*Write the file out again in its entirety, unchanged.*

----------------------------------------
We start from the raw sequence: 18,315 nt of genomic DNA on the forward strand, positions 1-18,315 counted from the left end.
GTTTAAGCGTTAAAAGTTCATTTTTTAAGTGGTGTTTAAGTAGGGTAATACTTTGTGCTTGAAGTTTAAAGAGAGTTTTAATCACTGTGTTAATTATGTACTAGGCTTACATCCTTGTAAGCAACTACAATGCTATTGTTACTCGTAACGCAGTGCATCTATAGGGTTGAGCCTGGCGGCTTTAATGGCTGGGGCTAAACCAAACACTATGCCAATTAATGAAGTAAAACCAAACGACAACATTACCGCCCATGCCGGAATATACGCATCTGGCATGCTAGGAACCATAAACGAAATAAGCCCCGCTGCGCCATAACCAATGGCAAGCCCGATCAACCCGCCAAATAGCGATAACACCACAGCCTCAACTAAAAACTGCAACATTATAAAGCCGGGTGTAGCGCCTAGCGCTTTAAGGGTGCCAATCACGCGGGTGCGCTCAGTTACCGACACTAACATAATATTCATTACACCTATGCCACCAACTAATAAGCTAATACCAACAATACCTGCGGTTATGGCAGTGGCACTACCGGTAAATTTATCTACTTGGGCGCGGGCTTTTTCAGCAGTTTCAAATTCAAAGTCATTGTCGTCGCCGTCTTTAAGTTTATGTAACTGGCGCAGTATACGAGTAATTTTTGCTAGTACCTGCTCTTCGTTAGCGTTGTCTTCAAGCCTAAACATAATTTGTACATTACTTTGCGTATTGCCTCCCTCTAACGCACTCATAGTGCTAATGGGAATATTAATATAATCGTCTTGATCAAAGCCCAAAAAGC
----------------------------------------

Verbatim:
We start from the raw sequence: 18,315 nt of genomic DNA on the forward strand, positions 1-18,315 counted from the left end.
GTTTAAGCGTTAAAAGTTCATTTTTTAAGTGGTGTTTAAGTAGGGTAATACTTTGTGCTTGAAGTTTAAAGAGAGTTTTAATCACTGTGTTAATTATGTACTAGGCTTACATCCTTGTAAGCAACTACAATGCTATTGTTACTCGTAACGCAGTGCATCTATAGGGTTGAGCCTGGCGGCTTTAATGGCTGGGGCTAAACCAAACACTATGCCAATTAATGAAGTAAAACCAAACGACAACATTACCGCCCATGCCGGAATATACGCATCTGGCATGCTAGGAACCATAAACGAAATAAGCCCCGCTGCGCCATAACCAATGGCAAGCCCGATCAACCCGCCAAATAGCGATAACACCACAGCCTCAACTAAAAACTGCAACATTATAAAGCCGGGTGTAGCGCCTAGCGCTTTAAGGGTGCCAATCACGCGGGTGCGCTCAGTTACCGACACTAACATAATATTCATTACACCTATGCCACCAACTAATAAGCTAATACCAACAATACCTGCGGTTATGGCAGTGGCACTACCGGTAAATTTATCTACTTGGGCGCGGGCTTTTTCAGCAGTTTCAAATTCAAAGTCATTGTCGTCGCCGTCTTTAAGTTTATGTAACTGGCGCAGTATACGAGTAATTTTTGCTAGTACCTGCTCTTCGTTAGCGTTGTCTTCAAGCCTAAACATAATTTGTACATTACTTTGCGTATTGCCTCCCTCTAACGCACTCATAGTGCTAATGGGAATATTAATATAATCGTCTTGATCAAAGCCCAAAAAGC